Jun 3, 2017

The 40 Years of Comics Project - Day 829: Incredible Hulk #259, May 1981

https://www.comics.org/issue/1557193/

Read this today. Will offer some final thoughts on the Hulk (for now!) tomorrow.

Alright, let's finish off this week of The Incredible Hulk.

Only a partial story in today's offering, though it involves some of the more interesting characters in the Marvel U of the 1980s: The Soviet Super-Soldiers. This is an odd crew of mutants and misfits, some of whom serve the state willingly, and some of whom question the totalitarian tactics of the USSR (for those who are very young, that's what Russia used to be). Though seemingly not as numerous as the super-people of the US, there are Russian superhumans, and they fight to support the Communist state. At best, they're portrayed as conflicted heroes whose orders are often at odds with their personal feelings, and at worst they're simply mouthpieces for anti-Communist propaganda (in that they say the things that Americans thought the Russians would say). I find the conflicted portrayal of them almost as problematic as the propagandistic. I teach the creation of the self through communication from what we call "the generalized other," the voice of our respective cultures. This voice imbues in us the cultural attitudes and mores that we consider "natural." So to have these people who have been raised into Soviet culture outright questioning the rightness of their orders rings, to me, a bit false. Perhaps if one of them did, I could see it as an outlier, but when all of them do, we begin to see the notion that the "good" way of thinking, which in this case is very often the American way, is "natural," only overlaid somehow by the corrupted lessons of the Soviet state.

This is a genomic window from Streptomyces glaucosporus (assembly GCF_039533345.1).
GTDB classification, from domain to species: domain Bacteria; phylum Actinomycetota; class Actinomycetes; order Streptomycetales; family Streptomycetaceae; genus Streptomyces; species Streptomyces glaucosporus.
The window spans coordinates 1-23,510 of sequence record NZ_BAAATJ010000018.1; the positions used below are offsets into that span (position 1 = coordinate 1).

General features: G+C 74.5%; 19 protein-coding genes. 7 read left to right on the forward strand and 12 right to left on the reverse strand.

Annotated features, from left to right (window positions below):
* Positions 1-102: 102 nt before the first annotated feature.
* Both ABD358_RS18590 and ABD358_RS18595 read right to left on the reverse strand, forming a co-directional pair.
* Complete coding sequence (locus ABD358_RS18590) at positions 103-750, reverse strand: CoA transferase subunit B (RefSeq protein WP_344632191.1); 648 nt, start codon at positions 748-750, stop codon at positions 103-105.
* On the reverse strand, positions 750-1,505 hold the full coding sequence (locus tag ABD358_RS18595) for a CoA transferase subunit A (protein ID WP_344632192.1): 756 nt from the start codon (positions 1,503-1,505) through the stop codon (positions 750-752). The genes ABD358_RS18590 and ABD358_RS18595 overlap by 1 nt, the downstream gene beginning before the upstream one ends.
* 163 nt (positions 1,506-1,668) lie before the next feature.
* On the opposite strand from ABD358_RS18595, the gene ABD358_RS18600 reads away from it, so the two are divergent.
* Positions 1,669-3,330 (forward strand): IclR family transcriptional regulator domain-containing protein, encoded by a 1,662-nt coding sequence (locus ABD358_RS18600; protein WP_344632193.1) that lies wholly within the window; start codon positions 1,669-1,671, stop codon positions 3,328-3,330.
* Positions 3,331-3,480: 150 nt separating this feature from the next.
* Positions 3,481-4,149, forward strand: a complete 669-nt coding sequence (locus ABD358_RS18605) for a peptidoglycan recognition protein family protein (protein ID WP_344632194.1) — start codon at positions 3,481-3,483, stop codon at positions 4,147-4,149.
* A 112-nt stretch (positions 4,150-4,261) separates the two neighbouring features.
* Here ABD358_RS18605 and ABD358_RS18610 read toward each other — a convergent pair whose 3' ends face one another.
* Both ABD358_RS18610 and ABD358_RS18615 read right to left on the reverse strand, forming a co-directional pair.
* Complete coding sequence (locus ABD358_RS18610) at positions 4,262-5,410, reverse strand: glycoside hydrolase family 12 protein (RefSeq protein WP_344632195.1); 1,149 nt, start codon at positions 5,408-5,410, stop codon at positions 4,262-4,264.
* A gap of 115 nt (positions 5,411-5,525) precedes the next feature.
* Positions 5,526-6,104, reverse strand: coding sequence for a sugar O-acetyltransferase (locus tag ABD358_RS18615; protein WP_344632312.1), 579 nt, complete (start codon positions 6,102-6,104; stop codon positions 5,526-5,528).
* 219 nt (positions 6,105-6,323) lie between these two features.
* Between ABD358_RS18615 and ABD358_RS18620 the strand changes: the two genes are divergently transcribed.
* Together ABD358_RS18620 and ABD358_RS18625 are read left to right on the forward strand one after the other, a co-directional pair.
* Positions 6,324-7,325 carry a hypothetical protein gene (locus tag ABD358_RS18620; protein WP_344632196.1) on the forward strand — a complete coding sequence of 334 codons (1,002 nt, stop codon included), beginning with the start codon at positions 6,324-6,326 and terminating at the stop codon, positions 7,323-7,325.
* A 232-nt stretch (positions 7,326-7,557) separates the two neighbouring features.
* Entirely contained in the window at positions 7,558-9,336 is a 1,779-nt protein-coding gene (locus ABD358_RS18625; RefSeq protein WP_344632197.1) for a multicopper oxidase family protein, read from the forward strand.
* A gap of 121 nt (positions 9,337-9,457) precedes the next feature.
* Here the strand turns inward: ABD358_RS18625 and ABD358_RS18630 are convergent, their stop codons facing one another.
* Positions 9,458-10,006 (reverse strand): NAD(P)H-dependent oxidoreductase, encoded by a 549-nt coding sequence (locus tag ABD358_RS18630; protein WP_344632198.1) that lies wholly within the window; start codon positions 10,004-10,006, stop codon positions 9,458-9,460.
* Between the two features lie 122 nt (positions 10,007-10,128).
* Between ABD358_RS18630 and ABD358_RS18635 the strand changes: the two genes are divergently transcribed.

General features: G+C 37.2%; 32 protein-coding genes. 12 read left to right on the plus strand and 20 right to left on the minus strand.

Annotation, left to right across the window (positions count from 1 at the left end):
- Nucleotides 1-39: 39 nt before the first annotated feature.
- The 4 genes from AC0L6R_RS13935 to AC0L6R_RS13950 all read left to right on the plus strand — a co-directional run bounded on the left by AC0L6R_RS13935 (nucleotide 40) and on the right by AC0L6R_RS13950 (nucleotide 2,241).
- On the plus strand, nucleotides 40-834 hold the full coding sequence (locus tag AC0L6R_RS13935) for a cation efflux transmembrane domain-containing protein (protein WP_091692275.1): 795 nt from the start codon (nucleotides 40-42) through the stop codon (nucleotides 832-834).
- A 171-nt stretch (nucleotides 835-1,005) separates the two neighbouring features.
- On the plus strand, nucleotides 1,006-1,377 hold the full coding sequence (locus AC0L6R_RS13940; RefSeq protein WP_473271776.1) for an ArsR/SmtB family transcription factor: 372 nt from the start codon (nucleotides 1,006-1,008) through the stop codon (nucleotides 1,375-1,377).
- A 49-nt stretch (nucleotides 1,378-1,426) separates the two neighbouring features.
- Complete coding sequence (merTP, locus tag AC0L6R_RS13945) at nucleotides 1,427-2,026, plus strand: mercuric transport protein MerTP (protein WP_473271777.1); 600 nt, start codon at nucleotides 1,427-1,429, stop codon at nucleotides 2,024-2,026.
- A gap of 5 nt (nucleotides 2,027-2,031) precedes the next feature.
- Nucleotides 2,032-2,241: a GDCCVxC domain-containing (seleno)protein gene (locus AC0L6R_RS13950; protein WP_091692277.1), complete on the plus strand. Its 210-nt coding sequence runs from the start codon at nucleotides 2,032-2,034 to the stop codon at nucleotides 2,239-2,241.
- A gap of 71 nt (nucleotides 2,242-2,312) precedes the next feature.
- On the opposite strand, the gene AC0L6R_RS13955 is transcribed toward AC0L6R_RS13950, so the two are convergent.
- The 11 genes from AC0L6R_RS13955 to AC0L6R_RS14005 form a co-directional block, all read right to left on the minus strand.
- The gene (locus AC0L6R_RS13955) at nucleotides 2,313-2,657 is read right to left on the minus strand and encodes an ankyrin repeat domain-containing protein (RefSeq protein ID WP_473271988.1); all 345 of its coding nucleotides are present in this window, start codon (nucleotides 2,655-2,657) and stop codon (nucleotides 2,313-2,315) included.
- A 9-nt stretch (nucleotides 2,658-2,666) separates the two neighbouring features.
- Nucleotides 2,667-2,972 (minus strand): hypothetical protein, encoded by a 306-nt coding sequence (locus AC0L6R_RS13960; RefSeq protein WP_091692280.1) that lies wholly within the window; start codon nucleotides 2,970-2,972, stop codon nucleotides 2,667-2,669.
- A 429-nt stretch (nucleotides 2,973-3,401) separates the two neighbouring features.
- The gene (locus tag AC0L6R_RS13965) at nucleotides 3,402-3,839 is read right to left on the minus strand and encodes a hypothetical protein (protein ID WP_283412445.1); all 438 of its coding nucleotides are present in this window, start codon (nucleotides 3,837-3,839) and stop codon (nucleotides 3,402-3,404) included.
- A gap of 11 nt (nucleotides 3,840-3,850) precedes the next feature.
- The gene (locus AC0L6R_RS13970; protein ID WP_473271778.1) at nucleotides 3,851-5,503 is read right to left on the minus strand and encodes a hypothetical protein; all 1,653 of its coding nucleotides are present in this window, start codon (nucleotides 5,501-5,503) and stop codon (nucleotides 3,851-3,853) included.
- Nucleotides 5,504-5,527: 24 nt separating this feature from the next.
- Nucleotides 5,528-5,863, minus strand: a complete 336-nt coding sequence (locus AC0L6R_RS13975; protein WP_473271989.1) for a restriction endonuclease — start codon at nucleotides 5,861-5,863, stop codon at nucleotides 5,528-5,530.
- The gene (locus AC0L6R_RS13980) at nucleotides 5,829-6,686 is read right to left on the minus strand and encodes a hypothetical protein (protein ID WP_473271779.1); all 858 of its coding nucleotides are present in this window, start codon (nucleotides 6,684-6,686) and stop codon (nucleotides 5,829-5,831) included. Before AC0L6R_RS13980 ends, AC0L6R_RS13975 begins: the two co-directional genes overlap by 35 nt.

Which, really, is not how these things work. Ever.

Anyway, I think I'm done with the Hulk for a little while, though I'll get back to his series some time in the near future. Not sure where we're heading tomorrow, but it'll be neat.

To be continued.

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